The reproducing kernel of a RKHS is uniquely determined. According to , is a RKHS if and only if the point evaluation functionals are continuous, that is, for all . Also  discloses the connection between RKHS and positive definite kernels. Here, we call symmetric if for all .
Definition A.2. A continuous symmetric is called positive definite on if, for all , all sets of pairwise distinct centers ; the quadratic form
If is a symmetric positive definite kernel, then a unique RKHS in which the given kernel acts as the reproducing kernel can be constructed. Now, it follows from the definition of RKHS that(i) for all ,(ii) for all in the form of with .
For a symmetric positive definite kernel, introduce integral operator by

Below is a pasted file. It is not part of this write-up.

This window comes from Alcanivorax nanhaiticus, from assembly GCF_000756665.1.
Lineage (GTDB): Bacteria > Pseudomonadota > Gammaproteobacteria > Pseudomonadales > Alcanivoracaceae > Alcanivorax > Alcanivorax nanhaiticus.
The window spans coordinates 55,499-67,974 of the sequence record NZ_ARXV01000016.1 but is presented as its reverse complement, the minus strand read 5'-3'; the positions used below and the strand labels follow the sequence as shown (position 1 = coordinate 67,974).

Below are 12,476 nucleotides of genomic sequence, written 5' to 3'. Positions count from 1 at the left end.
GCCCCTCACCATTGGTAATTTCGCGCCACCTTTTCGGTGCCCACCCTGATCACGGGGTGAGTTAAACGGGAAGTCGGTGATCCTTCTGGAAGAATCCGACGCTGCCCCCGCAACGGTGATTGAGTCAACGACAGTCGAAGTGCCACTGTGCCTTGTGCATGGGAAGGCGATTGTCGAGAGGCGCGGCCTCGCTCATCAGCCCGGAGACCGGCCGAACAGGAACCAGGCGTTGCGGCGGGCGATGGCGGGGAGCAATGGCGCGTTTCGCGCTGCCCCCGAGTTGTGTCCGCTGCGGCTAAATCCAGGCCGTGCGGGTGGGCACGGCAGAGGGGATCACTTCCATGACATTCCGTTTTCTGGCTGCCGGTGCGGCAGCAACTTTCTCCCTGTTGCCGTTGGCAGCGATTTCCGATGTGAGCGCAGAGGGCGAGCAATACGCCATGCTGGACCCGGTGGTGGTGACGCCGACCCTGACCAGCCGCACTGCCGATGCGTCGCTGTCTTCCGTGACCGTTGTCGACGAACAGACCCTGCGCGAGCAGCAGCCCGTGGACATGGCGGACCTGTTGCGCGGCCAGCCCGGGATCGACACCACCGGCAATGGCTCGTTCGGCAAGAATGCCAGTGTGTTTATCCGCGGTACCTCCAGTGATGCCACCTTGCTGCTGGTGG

By [26, Proposition 10.28], maps continuously into the RKHS and is the adjoint of the embedding operator of the RKHS into . For such an operator, Mercer’s theorem  shows that can be represented as where are the nonnegative eigenvalues and are the eigenfunctions of . This allows us to derive the final characterization for RKHS .
Theorem A.3. Suppose is a symmetric positive definite kernel on a compact set . Then the RKHS is given by and the inner product has the representation
For a finite set of points and , consider the finite sum as an approximation of , which is actually the interpolant function of . We also can consider in the following way: define a subspace . We define the projection operator by